While the 2017 RAF Air Power Conference (APC) and Royal International Air Tattoo (RIAT) may be over for another year the legacy from both events will be that they have both played an important part in shaping the future of air power. Now that the dust has settled and having been at both events throughout, what follows is a personal debrief of respective professional elements that from my perspective emerged from both the 2017 APC Conference and from RIAT.
For many of those engaged in military air power these are to be considered ‘the’ two most important airpower events on the calendar. By long tradition the APC, which is held in London, folds directly into the RIAT and which for many years now has been held at the USAF air force base, RAF Fairford, in Gloucestershire. Important not just because of the professional discussion, learning and debate that is created but also because they are rightly perceived to be the two single most important pure air power related networking events held in the UK. From the wider defence perspective, we are fortunate that the UK also plays host to Defence and Security Equipment International (DSEI) exhibition, an equally important event that is held every two years at the EXCEL centre in London. This year, DSEI will be held from the 12th to the 15th of September together with specialist defence related conference events being held at the venue on the day before the show opens.
All three are must attend events for those engaged in defence, but in respect of airpower, the importance of both APC and RIAT in both the national and international context cannot be overstated.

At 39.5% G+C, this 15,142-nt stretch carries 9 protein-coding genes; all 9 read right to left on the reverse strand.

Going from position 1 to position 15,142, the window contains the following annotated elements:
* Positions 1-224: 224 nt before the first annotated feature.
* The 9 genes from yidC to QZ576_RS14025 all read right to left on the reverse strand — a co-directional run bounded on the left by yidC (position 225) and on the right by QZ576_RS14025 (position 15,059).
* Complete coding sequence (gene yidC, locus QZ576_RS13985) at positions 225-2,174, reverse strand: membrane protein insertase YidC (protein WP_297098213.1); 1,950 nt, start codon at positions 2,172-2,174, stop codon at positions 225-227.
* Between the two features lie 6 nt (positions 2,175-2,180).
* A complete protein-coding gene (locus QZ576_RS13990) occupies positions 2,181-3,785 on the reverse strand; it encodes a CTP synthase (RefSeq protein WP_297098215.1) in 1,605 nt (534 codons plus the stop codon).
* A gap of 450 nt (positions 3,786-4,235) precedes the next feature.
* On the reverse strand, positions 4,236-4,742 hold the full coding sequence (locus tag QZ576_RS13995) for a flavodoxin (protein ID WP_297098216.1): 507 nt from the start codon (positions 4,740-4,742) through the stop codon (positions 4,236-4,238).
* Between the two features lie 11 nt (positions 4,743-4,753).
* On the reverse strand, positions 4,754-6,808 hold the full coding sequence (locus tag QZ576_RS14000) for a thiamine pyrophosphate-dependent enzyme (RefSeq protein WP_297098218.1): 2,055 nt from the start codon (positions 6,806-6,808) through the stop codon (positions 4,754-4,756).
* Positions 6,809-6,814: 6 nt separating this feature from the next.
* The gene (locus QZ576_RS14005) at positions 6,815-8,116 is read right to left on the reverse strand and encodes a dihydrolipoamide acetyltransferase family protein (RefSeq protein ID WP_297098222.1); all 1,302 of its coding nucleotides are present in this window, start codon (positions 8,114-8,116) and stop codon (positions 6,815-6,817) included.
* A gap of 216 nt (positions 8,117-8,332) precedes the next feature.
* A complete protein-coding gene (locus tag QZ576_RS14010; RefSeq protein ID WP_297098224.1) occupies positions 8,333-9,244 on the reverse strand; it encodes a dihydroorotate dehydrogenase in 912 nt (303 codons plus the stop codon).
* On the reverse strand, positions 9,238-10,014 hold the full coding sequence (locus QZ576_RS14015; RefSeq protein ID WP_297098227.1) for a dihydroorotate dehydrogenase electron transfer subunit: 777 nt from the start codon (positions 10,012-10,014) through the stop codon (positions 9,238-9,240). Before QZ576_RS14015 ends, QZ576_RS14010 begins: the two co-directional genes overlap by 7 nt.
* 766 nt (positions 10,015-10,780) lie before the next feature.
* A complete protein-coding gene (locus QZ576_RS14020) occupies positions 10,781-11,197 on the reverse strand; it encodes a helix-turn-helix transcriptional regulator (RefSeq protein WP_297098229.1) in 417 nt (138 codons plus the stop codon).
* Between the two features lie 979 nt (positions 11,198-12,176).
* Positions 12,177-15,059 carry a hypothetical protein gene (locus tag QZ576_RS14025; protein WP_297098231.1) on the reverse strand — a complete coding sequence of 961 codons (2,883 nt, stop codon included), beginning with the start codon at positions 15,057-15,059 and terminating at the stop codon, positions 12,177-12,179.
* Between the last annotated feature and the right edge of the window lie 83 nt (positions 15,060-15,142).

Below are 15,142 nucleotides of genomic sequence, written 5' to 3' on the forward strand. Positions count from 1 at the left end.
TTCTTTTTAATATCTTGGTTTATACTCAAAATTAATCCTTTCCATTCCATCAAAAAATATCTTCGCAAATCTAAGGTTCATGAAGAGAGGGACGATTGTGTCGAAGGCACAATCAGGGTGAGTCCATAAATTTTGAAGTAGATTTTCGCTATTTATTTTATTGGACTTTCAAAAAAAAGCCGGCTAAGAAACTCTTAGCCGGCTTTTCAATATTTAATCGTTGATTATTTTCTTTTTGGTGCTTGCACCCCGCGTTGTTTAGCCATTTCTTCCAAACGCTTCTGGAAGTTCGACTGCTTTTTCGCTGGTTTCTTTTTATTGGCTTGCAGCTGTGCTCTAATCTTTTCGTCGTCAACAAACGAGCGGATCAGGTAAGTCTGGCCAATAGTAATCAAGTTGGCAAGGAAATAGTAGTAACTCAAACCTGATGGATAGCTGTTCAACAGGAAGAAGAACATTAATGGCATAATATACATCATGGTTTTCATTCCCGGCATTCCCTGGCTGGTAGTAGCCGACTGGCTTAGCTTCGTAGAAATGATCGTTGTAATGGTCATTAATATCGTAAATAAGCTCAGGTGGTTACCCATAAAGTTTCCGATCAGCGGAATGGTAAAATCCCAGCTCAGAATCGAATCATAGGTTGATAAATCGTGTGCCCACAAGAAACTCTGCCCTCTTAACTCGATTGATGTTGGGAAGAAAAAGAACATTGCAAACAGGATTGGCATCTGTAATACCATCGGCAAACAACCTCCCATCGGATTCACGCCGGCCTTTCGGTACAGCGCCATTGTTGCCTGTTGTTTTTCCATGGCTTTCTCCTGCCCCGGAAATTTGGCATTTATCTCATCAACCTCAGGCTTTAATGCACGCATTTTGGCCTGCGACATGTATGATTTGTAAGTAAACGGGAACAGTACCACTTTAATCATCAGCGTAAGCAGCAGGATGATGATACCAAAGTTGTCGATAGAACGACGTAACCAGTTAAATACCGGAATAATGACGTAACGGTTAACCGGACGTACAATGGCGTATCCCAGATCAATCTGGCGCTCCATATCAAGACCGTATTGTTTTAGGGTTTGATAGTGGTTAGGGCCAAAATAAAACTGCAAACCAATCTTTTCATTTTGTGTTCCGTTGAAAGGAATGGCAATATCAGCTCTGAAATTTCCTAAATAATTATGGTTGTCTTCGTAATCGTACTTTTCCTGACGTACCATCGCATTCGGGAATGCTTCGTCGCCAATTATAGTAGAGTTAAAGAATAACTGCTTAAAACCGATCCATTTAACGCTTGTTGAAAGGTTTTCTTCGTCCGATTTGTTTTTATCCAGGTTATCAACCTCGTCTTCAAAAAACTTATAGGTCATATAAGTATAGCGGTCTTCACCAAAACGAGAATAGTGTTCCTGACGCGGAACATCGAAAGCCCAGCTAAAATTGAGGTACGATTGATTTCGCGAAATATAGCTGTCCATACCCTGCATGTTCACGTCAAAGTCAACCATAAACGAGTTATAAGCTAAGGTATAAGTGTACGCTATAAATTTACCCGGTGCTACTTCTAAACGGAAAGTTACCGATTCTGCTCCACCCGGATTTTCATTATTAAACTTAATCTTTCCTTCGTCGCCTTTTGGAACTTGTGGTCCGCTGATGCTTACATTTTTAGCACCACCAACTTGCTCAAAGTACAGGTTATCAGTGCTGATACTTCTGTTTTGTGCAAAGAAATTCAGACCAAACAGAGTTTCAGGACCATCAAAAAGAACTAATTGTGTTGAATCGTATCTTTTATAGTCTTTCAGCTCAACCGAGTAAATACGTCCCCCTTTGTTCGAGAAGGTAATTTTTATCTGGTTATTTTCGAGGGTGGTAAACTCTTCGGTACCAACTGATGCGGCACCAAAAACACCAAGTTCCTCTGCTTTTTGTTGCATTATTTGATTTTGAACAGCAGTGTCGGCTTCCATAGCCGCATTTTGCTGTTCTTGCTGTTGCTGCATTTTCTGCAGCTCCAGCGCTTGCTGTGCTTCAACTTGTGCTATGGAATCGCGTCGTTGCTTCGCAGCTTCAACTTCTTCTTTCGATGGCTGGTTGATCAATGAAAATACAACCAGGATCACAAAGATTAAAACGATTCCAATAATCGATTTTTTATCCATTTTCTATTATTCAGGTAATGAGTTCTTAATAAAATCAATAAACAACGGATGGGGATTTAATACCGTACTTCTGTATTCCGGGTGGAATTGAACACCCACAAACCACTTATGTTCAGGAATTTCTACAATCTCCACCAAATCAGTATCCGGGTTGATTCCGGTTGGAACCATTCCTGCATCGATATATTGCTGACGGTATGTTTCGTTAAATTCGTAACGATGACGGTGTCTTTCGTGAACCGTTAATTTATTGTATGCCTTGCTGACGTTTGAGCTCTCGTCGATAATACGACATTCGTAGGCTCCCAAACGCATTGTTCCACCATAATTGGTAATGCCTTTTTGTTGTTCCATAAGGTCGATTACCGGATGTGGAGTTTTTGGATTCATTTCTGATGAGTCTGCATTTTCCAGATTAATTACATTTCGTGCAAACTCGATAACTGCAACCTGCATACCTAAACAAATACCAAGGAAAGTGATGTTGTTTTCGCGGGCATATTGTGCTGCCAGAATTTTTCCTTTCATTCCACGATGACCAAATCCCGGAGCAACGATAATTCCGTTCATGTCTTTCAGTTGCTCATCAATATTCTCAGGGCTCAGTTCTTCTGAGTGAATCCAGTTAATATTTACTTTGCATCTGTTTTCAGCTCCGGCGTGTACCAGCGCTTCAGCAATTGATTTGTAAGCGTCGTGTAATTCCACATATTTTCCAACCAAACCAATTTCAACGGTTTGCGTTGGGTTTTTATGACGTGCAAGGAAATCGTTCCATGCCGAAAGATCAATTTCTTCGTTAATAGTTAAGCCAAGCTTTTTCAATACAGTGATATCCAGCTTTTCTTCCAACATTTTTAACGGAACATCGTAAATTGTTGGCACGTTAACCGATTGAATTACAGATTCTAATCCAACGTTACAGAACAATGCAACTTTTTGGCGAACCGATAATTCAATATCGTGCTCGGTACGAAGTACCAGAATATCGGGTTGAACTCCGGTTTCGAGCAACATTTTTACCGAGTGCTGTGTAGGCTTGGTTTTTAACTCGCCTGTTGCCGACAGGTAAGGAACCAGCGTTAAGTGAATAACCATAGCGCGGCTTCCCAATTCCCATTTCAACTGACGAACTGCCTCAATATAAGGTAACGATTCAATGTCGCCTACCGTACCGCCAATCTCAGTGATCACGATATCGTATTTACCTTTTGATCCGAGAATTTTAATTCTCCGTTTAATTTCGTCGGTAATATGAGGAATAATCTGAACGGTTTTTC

2017 Air Power Conference
Immediately preceding RIAT, the 2017 Air Power Conference had a chosen theme this year of ‘Future Partnerships’. What follows are just some of the issues related to the chosen topic raised by speakers together with occasional additional comment from me.
Air Vice Marshal ‘Rocky’ Rochelle, RAF Chief of Staff Capability, told the conference that “UK armed forces needed to change their approach to information and data and that they should move away from a focus on ‘collect’, towards viewing data as something that can be exploited on a ‘second by second basis’ to provide vital information to fighter pilots”. These are not elaborate themes, they are moreover strong points that to me recognise the importance of change in how warfare is conducted today. AVM Rochelle added that “the air force should also become more accustomed to sharing information with allies, NATO and ‘coalitions of the willing’ in order to fully exploit the benefits that information offers to cooperation and operational effectiveness” This, he said, was “vital in supporting the extended global reach of the Royal Air Force, in particular its role in counter terrorism and in which” he suggested, “integrated operations need to utilise multiple platforms capable of sharing situational awareness and actively exploiting satellite data”.